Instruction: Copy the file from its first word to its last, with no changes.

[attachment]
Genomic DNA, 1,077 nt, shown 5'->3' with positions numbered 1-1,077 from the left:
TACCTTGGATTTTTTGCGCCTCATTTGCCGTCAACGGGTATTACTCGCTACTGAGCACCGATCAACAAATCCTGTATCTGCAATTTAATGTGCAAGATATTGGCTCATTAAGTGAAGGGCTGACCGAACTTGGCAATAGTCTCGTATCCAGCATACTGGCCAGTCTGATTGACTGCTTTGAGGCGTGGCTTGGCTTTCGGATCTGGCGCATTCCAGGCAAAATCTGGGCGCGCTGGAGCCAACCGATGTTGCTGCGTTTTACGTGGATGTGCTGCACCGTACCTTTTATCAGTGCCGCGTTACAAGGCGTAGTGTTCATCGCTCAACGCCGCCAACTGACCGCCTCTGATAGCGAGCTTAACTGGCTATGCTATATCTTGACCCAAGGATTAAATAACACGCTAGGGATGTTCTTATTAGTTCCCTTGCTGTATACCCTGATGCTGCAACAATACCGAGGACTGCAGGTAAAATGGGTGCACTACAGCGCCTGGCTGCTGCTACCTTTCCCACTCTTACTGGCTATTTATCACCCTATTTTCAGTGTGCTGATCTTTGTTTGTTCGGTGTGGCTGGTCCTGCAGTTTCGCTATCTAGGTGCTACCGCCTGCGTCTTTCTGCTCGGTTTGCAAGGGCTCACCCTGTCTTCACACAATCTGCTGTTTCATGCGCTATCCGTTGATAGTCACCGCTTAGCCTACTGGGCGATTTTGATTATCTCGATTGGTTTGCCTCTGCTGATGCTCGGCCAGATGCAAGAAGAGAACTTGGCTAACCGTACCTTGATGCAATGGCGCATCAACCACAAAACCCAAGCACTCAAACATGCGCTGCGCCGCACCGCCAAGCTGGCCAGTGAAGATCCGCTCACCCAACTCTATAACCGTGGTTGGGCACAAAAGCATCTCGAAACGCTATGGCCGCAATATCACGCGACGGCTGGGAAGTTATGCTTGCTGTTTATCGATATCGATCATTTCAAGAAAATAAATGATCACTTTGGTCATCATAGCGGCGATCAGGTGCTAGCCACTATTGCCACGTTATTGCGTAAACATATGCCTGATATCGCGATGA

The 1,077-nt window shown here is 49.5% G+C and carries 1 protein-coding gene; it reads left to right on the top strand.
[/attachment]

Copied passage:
Genomic DNA, 1,077 nt, shown 5'->3' with positions numbered 1-1,077 from the left:
TACCTTGGATTTTTTGCGCCTCATTTGCCGTCAACGGGTATTACTCGCTACTGAGCACCGATCAACAAATCCTGTATCTGCAATTTAATGTGCAAGATATTGGCTCATTAAGTGAAGGGCTGACCGAACTTGGCAATAGTCTCGTATCCAGCATACTGGCCAGTCTGATTGACTGCTTTGAGGCGTGGCTTGGCTTTCGGATCTGGCGCATTCCAGGCAAAATCTGGGCGCGCTGGAGCCAACCGATGTTGCTGCGTTTTACGTGGATGTGCTGCACCGTACCTTTTATCAGTGCCGCGTTACAAGGCGTAGTGTTCATCGCTCAACGCCGCCAACTGACCGCCTCTGATAGCGAGCTTAACTGGCTATGCTATATCTTGACCCAAGGATTAAATAACACGCTAGGGATGTTCTTATTAGTTCCCTTGCTGTATACCCTGATGCTGCAACAATACCGAGGACTGCAGGTAAAATGGGTGCACTACAGCGCCTGGCTGCTGCTACCTTTCCCACTCTTACTGGCTATTTATCACCCTATTTTCAGTGTGCTGATCTTTGTTTGTTCGGTGTGGCTGGTCCTGCAGTTTCGCTATCTAGGTGCTACCGCCTGCGTCTTTCTGCTCGGTTTGCAAGGGCTCACCCTGTCTTCACACAATCTGCTGTTTCATGCGCTATCCGTTGATAGTCACCGCTTAGCCTACTGGGCGATTTTGATTATCTCGATTGGTTTGCCTCTGCTGATGCTCGGCCAGATGCAAGAAGAGAACTTGGCTAACCGTACCTTGATGCAATGGCGCATCAACCACAAAACCCAAGCACTCAAACATGCGCTGCGCCGCACCGCCAAGCTGGCCAGTGAAGATCCGCTCACCCAACTCTATAACCGTGGTTGGGCACAAAAGCATCTCGAAACGCTATGGCCGCAATATCACGCGACGGCTGGGAAGTTATGCTTGCTGTTTATCGATATCGATCATTTCAAGAAAATAAATGATCACTTTGGTCATCATAGCGGCGATCAGGTGCTAGCCACTATTGCCACGTTATTGCGTAAACATATGCCTGATATCGCGATGA

The 1,077-nt window shown here is 49.5% G+C and carries 1 protein-coding gene; it reads left to right on the top strand.